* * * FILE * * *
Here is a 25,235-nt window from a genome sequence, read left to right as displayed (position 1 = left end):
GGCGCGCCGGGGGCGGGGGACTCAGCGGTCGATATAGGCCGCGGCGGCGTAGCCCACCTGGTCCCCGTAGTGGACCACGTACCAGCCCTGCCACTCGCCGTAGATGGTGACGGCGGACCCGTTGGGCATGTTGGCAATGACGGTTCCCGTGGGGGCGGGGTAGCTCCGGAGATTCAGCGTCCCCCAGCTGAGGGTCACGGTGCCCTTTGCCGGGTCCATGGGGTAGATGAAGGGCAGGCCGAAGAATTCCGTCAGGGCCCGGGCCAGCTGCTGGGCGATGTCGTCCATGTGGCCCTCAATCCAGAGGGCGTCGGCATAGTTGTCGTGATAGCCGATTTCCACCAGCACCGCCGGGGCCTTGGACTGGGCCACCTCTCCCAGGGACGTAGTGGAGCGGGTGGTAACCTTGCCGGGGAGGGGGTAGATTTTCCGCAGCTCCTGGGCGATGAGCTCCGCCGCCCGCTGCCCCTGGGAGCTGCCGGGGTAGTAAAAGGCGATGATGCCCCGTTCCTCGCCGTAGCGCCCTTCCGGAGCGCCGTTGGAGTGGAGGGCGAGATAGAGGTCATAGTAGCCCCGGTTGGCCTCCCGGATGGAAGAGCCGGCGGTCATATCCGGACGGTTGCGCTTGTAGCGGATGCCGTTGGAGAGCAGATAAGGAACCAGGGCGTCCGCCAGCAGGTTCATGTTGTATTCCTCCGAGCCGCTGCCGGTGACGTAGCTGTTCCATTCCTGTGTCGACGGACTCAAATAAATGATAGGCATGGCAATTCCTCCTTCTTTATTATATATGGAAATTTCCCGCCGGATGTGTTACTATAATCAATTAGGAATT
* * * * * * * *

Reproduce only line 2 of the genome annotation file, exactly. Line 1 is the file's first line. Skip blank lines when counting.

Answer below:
GGCGCGCCGGGGGCGGGGGACTCAGCGGTCGATATAGGCCGCGGCGGCGTAGCCCACCTGGTCCCCGTAGTGGACCACGTACCAGCCCTGCCACTCGCCGTAGATGGTGACGGCGGACCCGTTGGGCATGTTGGCAATGACGGTTCCCGTGGGGGCGGGGTAGCTCCGGAGATTCAGCGTCCCCCAGCTGAGGGTCACGGTGCCCTTTGCCGGGTCCATGGGGTAGATGAAGGGCAGGCCGAAGAATTCCGTCAGGGCCCGGGCCAGCTGCTGGGCGATGTCGTCCATGTGGCCCTCAATCCAGAGGGCGTCGGCATAGTTGTCGTGATAGCCGATTTCCACCAGCACCGCCGGGGCCTTGGACTGGGCCACCTCTCCCAGGGACGTAGTGGAGCGGGTGGTAACCTTGCCGGGGAGGGGGTAGATTTTCCGCAGCTCCTGGGCGATGAGCTCCGCCGCCCGCTGCCCCTGGGAGCTGCCGGGGTAGTAAAAGGCGATGATGCCCCGTTCCTCGCCGTAGCGCCCTTCCGGAGCGCCGTTGGAGTGGAGGGCGAGATAGAGGTCATAGTAGCCCCGGTTGGCCTCCCGGATGGAAGAGCCGGCGGTCATATCCGGACGGTTGCGCTTGTAGCGGATGCCGTTGGAGAGCAGATAAGGAACCAGGGCGTCCGCCAGCAGGTTCATGTTGTATTCCTCCGAGCCGCTGCCGGTGACGTAGCTGTTCCATTCCTGTGTCGACGGACTCAAATAAATGATAGGCATGGCAATTCCTCCTTCTTTATTATATATGGAAATTTCCCGCCGGATGTGTTACTATAATCAATTAGGAATT